TIGARD, Ore. — Country-of-origin labeling is likely to become more common as a result of the problems with tainted foods coming out of China, a Fred Meyer executive told the 13th annual Executive Forum sponsored by the Food Industry Leadership Center at Portland State University here.
“The Chinese thing has everyone looking at all products,” Paul Enderle, vice president and merchandiser for produce and nutrition centers at Fred Meyer, pointed out. “A lot of very vocal people want information on the point of origin for produce items, and I think we're going to see more of that everywhere.
“And if it's locally grown, people want to know that as well because they want to support those growers, so you're seeing more companies putting that information on their signage.”
Asked how Fred Meyer goes about ensuring the safety of the fresh foods it sells, Enderle said, “We have procedures we may not address with customers, but we are dealing with these things all the time at an operational level to ensure food safety.”
He said the chain had shifted some responsibilities for ensuring food safety to its suppliers, “but we've reintroduced in-store programs at most of our stores because we believe it's easier to control if we do it ourselves.”
In other remarks, Enderle said gluten-free products are a growth segment for the industry.
“We're seeing gluten-free products grow three times faster than [other products] in our nutrition centers,” he indicated. “The section has grown from 4 feet to 8 feet — and up to 12 feet at some stores — and we've developed a ‘gluten-free’ logo in other departments, including the frozen foods case.”
Speaking at the same session, Dennis Gilliam, vice president of sales and marketing for Bob's Red Mill, Milwaukie, Ore., said gluten-free gains are a growing segment of his company's business.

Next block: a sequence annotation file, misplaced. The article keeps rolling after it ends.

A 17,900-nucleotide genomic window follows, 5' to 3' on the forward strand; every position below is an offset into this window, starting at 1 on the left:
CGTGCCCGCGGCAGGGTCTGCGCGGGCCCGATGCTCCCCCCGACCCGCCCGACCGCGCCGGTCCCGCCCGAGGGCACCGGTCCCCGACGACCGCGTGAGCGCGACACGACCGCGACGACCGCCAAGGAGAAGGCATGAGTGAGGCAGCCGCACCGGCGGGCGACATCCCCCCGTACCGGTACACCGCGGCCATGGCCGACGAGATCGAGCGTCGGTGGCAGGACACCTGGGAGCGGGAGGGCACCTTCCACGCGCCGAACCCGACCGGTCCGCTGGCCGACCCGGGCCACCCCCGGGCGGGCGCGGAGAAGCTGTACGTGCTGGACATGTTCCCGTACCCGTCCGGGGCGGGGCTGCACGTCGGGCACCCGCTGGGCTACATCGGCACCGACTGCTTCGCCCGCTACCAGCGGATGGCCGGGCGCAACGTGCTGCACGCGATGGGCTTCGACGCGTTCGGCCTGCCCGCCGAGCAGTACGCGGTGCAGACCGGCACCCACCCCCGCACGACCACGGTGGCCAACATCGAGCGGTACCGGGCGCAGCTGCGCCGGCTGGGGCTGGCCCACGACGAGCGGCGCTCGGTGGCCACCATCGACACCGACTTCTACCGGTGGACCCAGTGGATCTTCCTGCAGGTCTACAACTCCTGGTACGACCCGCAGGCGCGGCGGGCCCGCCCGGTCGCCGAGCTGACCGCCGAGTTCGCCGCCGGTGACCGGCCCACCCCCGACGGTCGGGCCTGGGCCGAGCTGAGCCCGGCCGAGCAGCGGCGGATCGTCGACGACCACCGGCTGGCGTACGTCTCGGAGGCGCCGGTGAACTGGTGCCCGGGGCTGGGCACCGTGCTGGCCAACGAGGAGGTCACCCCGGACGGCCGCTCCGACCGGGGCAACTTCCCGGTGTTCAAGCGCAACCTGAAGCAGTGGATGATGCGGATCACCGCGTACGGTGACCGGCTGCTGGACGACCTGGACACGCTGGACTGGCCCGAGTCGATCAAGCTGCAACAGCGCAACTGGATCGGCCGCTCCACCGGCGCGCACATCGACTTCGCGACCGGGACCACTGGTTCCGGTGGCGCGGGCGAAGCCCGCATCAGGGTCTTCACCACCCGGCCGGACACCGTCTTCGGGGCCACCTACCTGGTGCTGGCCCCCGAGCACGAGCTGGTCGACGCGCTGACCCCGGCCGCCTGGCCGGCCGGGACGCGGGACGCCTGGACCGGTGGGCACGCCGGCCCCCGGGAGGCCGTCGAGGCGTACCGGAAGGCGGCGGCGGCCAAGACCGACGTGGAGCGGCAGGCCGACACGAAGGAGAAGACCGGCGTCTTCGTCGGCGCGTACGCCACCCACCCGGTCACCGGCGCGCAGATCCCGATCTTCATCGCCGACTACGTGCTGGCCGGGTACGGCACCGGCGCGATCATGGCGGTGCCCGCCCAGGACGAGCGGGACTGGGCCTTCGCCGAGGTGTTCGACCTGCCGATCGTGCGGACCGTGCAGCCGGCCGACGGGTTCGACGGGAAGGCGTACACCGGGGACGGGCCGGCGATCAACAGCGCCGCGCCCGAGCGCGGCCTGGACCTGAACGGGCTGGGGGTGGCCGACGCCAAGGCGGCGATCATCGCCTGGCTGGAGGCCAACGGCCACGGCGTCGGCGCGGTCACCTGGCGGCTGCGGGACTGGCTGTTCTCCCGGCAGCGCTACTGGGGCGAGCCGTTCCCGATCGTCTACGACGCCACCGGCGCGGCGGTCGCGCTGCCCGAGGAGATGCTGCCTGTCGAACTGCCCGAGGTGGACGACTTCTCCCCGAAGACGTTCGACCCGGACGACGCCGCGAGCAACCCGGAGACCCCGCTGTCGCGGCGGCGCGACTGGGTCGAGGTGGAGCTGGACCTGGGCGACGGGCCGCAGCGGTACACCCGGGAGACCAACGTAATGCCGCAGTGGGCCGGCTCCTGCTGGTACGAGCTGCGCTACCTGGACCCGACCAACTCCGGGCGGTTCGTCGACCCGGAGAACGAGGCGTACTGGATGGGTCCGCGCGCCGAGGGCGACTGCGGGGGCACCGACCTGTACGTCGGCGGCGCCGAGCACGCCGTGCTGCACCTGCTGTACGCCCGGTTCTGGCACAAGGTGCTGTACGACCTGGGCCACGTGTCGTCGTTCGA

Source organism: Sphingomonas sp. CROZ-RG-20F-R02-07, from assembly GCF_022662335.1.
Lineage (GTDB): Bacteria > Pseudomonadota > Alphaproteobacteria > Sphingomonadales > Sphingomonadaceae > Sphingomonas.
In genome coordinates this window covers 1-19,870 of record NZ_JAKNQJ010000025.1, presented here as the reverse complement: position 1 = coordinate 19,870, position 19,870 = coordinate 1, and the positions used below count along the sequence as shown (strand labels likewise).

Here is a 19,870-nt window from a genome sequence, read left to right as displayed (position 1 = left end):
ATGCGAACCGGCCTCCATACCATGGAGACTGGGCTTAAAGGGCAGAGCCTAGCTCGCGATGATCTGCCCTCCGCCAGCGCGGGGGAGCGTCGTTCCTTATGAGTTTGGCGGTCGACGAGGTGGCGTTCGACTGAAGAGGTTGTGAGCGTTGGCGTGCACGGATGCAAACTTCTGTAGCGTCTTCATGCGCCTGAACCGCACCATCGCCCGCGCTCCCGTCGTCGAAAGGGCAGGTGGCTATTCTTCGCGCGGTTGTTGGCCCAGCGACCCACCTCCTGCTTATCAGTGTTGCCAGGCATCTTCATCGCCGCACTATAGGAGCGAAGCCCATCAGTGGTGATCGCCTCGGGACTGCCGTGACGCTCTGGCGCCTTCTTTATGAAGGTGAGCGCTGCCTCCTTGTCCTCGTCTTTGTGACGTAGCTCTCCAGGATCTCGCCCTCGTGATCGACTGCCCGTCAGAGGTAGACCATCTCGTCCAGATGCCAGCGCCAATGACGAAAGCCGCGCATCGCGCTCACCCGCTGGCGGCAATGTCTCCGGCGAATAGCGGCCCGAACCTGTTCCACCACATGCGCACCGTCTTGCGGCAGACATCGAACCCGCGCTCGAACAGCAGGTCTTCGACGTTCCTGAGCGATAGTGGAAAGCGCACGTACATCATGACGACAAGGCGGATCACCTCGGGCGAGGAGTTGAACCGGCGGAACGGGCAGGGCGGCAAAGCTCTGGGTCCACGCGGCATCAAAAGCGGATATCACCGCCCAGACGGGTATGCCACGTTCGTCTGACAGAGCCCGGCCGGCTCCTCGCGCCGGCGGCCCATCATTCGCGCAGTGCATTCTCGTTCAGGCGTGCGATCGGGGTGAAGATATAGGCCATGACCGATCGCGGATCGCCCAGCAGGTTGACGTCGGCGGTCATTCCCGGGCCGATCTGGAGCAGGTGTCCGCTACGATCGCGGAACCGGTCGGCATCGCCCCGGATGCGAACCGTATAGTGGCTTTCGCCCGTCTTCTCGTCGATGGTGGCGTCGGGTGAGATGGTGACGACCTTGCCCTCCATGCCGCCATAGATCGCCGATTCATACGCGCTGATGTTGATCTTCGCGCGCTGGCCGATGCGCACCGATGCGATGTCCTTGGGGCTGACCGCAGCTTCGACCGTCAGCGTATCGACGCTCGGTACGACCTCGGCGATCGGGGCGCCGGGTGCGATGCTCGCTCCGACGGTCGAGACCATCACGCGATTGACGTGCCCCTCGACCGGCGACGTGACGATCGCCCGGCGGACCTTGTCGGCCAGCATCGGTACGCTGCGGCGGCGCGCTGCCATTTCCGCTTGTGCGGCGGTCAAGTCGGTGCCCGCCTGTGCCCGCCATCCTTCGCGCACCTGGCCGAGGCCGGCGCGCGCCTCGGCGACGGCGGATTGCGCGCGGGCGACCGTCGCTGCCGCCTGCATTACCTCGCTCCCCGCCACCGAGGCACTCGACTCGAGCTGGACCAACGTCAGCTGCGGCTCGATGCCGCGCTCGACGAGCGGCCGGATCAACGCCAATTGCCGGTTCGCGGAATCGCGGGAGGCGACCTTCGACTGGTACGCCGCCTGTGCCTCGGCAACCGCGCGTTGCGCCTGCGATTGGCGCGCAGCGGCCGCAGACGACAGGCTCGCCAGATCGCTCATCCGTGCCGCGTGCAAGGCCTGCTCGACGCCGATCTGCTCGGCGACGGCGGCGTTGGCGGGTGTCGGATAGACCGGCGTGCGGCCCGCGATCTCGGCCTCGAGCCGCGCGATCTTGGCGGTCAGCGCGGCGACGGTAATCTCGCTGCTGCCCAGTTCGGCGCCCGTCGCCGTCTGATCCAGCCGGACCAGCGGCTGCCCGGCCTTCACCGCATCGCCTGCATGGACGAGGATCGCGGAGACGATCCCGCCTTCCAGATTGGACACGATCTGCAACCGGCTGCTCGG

Besides those with celiac disease, gluten-free products have benefits for people with autism, he pointed out.
Speaking on the same panel — Connecting to the New Consumer — Angela Marchand, brand manager for the deli division of Tyson Foods, Springdale, Ark., said her company has done extensive ethnographic research with consumers to determine what they buy and why.
Of the seven consumer segments identified by that research, she said at least three are deli buyers: the “labor of love” segment, which likes to buy prepared meals and put its own spin on them to feel like they made it themselves; “fun-loving foodies,” who like prepared foods for social occasions; and pragmatists, who like the convenience of prepared foods so they can get their shopping done quickly.
One new item that's proving popular with all three segments, Marchand said, is rotisserie pork loin, “because of the healthy halo effect of rotisserie chicken. Pragmatists buy it because it's convenient, foodies like the social interaction that comes from the recipes we provide on how to serve it, and the ‘labor of love’ group likes it because it enables them to add their own touches to make it more like it was home-cooked,” she said.